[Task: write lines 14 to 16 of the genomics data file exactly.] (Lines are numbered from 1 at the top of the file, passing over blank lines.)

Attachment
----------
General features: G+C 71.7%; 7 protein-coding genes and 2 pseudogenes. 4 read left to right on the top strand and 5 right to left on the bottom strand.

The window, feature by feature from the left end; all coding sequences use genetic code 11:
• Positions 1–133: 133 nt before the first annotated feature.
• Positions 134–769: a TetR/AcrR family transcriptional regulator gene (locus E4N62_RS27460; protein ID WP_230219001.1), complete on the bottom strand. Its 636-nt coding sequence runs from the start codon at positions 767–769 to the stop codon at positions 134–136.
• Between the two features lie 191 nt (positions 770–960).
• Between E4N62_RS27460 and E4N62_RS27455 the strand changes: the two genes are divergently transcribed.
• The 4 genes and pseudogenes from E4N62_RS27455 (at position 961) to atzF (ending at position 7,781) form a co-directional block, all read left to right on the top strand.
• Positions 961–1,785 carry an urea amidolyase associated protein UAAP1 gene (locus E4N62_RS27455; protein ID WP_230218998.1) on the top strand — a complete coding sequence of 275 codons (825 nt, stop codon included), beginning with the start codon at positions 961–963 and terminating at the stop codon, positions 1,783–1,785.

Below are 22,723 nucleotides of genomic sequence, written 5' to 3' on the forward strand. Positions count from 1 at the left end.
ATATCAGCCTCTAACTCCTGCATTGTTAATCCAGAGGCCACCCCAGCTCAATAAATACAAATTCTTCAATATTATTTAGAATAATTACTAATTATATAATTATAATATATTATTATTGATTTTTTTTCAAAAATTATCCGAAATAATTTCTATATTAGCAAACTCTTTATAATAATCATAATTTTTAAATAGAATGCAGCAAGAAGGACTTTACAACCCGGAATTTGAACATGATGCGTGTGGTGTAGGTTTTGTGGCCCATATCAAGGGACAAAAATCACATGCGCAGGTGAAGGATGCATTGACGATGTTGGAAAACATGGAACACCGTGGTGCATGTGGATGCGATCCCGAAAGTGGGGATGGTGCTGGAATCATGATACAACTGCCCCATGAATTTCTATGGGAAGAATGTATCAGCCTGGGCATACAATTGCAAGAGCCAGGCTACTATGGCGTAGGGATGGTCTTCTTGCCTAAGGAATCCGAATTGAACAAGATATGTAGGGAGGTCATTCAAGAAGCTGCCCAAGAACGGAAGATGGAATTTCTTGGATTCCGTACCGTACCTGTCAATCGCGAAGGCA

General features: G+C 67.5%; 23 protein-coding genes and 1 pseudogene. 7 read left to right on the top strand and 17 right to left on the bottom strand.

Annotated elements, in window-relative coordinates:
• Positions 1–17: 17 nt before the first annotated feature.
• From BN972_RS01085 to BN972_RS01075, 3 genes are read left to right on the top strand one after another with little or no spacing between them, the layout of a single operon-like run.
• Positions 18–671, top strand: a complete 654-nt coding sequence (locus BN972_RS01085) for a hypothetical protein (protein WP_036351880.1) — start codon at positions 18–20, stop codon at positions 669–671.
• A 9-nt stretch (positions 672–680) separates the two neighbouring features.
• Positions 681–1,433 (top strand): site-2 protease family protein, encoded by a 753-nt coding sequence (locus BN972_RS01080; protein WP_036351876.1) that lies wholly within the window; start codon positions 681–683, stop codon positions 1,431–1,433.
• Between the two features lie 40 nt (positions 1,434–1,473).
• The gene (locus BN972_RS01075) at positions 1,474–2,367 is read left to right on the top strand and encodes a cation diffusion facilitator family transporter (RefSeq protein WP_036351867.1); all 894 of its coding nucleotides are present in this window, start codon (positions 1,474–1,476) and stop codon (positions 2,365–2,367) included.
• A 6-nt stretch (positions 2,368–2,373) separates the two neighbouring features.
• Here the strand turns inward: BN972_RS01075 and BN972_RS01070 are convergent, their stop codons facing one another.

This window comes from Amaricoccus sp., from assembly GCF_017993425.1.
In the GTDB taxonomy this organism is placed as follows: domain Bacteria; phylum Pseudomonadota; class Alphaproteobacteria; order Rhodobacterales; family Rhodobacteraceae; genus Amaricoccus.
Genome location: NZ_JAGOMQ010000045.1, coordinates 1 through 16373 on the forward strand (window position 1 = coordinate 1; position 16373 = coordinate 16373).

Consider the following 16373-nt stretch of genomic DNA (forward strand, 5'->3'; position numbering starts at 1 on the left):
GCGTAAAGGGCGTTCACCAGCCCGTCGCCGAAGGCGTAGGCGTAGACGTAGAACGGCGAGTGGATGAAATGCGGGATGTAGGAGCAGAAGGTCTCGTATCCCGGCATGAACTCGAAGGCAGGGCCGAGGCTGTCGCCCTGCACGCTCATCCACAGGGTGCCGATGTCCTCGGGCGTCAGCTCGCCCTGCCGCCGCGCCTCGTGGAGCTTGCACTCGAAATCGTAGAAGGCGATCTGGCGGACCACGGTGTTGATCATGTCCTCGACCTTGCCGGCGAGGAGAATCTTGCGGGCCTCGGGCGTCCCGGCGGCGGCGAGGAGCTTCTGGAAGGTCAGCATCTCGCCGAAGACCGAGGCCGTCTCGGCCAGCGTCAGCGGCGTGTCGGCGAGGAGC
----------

• From BN972_RS01085 to BN972_RS01075, 3 genes are read left to right on the top strand one after another with little or no spacing between them, the layout of a single operon-like run.
• Positions 18–671, top strand: a complete 654-nt coding sequence (locus BN972_RS01085) for a hypothetical protein (protein WP_036351880.1) — start codon at positions 18–20, stop codon at positions 669–671.
• A 9-nt stretch (positions 672–680) separates the two neighbouring features.